and phasing refers to the logical reduction of contexts
recorded during excavation
to near contemporary archaeological horizons
that represent a distinct "phase" of previous land use. These often but not always will be a representation of a former land surface or occupation level
and all associated features
that were created into or from this point in time. A simplified description of phase would be that" a phase is a view of a given Archaeological site
as it would have been at time X". examples of phases that would have no associated occupation surfaces are phases of a site that have been horizontally truncated by later phases and only elements surviving of the truncated phase are those that were below ground level and the subsequent truncation at that time. Subsequent or earlier Phases are representations in changing occupation patterns and land use use over time. Phase is an extremely important concept in Archeological excavation
and post excavation
work. Phasing is achieved by compiling smaller groups of contexts together through the use of stratification
and stratigraphic excavation
into ever larger units of understanding. the terminology of these sub units or collections of contexts varies depending on practitioner but the terms; interface, sub-group, group, and feature are common. Phasing a site has a slightly different meaning to "digging in phase".Digging in phase is the process of stratigraphic removal of archaeological remains so as not to remove contexts that are earlier in time lower in the sequence before
other contexts that have a latter physical stratigraphic relationship to them. Digging a site "in phase" is considered good practice and can be thought of as the process of removing the deposits on site in the reverse order they arrived. Phasing is achieved on site by many methods including intuition and experience but the main analytical tool post excavation is the Harris matrix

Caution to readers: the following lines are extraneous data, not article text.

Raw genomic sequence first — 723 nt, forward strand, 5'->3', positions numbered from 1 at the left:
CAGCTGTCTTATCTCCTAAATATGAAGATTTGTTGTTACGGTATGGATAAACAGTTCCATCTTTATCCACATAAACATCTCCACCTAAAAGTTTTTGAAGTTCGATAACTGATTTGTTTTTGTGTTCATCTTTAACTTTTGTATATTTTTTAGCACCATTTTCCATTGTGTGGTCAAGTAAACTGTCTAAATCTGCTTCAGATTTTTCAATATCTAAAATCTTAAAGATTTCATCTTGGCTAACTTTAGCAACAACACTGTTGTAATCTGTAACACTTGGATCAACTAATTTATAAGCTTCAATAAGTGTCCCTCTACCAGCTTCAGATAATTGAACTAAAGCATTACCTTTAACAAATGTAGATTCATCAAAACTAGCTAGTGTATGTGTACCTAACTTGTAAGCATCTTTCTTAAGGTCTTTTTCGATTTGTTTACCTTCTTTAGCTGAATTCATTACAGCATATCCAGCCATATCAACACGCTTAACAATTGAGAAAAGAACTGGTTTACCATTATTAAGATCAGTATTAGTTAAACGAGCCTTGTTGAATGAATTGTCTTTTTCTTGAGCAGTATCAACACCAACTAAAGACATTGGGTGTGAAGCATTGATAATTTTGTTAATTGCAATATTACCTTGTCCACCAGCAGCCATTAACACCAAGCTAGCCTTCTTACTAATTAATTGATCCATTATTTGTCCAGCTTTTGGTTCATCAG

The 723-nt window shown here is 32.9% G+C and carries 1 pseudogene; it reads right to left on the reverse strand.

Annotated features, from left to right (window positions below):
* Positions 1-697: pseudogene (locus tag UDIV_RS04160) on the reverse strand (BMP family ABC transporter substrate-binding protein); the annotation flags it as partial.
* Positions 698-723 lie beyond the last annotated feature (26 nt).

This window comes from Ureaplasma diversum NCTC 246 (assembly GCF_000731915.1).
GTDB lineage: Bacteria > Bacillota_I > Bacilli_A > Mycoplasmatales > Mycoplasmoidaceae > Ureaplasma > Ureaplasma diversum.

. Phase is sometimes termed differently depending on practitioner, examples include the term period but in the main phase is universal.
Phase, component and focus
A less rigorous term phase is sometimes used to denote a wider period represented by the contexts that lie stratigraphically between two Archaeological horizons
representing the start and end of a particular culture typology. Sometimes the term focus or component is used for such a grouping of stratigraphy.
An example of this use of Phase would be all the contexts between two horizons may represent the entirety of all Saxon occupation on a given site and could be termed as the saxon phase of the site. Note however this block of stratigraphy may have many phases with in it as defined by the more rigorous definition of phase.
- Principles of Archaeological Stratigraphy. 40 figs. 1 pl. 136 pp. London & New York: Academic Press. ISBN 0123266505